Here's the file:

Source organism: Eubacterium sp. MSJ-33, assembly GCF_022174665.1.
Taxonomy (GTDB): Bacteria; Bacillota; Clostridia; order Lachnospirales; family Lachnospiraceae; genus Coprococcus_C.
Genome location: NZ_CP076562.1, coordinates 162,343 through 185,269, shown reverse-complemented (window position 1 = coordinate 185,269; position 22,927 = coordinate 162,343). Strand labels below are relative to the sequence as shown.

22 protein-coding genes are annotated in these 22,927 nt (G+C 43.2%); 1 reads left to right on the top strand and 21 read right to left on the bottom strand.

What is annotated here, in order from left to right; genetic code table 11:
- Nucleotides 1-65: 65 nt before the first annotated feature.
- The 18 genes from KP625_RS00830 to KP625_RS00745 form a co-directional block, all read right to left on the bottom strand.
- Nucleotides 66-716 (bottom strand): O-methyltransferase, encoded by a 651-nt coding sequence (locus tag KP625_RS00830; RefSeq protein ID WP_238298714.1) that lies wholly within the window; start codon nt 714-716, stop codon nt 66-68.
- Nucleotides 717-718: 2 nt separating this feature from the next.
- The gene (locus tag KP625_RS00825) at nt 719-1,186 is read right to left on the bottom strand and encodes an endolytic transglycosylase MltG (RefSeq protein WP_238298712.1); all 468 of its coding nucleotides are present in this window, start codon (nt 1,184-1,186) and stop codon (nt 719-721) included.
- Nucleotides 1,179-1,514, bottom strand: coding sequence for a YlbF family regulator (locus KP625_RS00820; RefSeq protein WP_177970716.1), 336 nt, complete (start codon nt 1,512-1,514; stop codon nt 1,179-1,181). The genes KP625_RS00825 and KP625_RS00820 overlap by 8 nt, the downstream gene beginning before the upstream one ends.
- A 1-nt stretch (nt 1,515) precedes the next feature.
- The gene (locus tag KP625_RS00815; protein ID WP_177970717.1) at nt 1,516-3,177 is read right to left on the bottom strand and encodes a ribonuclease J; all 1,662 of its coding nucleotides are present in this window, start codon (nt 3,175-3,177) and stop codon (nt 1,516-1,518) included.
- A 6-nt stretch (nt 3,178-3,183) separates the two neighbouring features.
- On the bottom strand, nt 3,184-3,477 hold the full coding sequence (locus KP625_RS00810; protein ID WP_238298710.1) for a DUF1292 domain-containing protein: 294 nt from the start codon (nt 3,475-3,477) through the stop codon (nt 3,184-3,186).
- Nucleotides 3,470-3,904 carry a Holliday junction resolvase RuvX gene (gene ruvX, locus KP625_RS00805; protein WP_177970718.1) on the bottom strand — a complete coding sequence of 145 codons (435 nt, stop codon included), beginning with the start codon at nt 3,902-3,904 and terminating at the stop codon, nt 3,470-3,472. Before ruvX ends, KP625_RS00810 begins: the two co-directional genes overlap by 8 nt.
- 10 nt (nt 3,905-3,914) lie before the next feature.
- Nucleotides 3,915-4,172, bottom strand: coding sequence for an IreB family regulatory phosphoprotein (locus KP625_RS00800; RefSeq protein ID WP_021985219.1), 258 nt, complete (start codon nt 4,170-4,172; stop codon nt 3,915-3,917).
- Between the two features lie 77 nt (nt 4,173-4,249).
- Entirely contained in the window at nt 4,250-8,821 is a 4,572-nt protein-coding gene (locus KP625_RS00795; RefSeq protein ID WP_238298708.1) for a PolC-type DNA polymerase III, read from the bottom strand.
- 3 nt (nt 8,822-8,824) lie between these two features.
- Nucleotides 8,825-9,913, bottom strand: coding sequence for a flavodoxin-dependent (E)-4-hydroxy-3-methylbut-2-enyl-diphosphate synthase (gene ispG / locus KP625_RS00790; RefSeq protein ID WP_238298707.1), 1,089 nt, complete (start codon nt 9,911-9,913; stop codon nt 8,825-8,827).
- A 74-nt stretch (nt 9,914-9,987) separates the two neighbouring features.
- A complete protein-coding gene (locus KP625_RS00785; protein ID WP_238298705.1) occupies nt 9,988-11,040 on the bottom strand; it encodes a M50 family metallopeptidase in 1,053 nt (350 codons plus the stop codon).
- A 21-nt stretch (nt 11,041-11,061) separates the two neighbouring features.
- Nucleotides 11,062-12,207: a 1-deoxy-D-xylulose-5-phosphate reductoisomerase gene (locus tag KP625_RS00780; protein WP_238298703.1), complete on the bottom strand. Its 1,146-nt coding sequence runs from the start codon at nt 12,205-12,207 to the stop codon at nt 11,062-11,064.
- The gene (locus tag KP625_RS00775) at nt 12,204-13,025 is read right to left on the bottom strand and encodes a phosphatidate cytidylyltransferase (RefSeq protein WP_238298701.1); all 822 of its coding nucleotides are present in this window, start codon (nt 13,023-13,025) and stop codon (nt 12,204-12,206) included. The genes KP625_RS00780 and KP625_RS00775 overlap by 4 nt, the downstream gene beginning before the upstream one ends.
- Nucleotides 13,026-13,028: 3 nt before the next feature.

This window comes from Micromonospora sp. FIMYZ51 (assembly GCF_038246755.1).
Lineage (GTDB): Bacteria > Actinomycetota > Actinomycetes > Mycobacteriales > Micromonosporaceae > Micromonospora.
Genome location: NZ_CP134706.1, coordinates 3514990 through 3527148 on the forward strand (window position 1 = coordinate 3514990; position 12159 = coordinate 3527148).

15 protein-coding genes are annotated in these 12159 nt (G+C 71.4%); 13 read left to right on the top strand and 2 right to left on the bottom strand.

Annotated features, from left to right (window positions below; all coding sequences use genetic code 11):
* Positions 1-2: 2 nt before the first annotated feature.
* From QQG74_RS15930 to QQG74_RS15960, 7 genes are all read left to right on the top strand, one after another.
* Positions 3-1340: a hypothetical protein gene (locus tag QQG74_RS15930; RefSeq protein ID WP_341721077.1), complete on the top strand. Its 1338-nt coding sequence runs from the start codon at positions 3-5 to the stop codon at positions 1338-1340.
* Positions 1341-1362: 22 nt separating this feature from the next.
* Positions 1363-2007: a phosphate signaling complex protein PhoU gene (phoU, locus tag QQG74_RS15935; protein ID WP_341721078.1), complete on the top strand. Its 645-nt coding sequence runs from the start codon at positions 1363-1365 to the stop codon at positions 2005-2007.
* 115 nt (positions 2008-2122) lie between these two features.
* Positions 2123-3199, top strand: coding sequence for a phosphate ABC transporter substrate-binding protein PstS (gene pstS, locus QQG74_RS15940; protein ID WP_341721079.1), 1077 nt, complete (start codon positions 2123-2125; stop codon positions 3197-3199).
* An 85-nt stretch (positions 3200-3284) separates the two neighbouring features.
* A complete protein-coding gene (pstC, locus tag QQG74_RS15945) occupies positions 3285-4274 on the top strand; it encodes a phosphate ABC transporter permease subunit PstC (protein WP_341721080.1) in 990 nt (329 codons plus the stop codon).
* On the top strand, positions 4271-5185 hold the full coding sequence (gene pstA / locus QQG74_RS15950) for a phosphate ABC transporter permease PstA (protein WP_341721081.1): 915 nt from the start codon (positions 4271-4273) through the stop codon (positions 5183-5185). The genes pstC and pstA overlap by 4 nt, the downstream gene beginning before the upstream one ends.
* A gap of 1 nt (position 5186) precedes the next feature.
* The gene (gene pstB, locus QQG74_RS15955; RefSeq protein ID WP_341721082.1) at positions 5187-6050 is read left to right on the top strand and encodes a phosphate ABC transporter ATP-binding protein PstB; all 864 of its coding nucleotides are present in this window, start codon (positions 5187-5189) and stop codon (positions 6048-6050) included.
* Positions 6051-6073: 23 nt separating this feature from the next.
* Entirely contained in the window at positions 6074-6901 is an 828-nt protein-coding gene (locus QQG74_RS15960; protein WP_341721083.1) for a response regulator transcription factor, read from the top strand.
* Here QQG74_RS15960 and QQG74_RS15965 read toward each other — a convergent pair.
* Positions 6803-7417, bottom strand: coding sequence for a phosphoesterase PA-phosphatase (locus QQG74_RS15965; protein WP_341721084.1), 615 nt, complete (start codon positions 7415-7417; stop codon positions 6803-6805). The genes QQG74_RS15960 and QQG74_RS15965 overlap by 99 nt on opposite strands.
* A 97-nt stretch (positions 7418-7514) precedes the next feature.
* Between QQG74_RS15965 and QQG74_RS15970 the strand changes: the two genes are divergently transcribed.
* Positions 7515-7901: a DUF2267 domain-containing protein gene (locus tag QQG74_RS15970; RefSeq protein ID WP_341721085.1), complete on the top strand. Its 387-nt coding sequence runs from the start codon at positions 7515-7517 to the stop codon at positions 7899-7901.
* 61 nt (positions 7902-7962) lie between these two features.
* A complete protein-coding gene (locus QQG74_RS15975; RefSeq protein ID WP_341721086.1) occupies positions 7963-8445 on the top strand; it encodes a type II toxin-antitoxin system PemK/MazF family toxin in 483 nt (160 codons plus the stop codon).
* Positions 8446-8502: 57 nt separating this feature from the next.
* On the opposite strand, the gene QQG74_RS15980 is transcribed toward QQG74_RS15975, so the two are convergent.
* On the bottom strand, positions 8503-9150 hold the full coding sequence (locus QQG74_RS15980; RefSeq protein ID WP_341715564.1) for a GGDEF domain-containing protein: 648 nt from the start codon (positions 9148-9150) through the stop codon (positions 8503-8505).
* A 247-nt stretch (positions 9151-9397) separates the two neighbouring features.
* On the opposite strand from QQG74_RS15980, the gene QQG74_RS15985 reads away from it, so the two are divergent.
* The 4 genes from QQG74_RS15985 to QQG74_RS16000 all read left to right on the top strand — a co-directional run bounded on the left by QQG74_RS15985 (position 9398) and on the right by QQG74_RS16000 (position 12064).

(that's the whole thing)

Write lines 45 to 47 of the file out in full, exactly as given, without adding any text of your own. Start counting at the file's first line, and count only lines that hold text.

* The gene (gene pstB, locus QQG74_RS15955; RefSeq protein ID WP_341721082.1) at positions 5187-6050 is read left to right on the top strand and encodes a phosphate ABC transporter ATP-binding protein PstB; all 864 of its coding nucleotides are present in this window, start codon (positions 5187-5189) and stop codon (positions 6048-6050) included.
* Positions 6051-6073: 23 nt separating this feature from the next.
* Entirely contained in the window at positions 6074-6901 is an 828-nt protein-coding gene (locus QQG74_RS15960; protein WP_341721083.1) for a response regulator transcription factor, read from the top strand.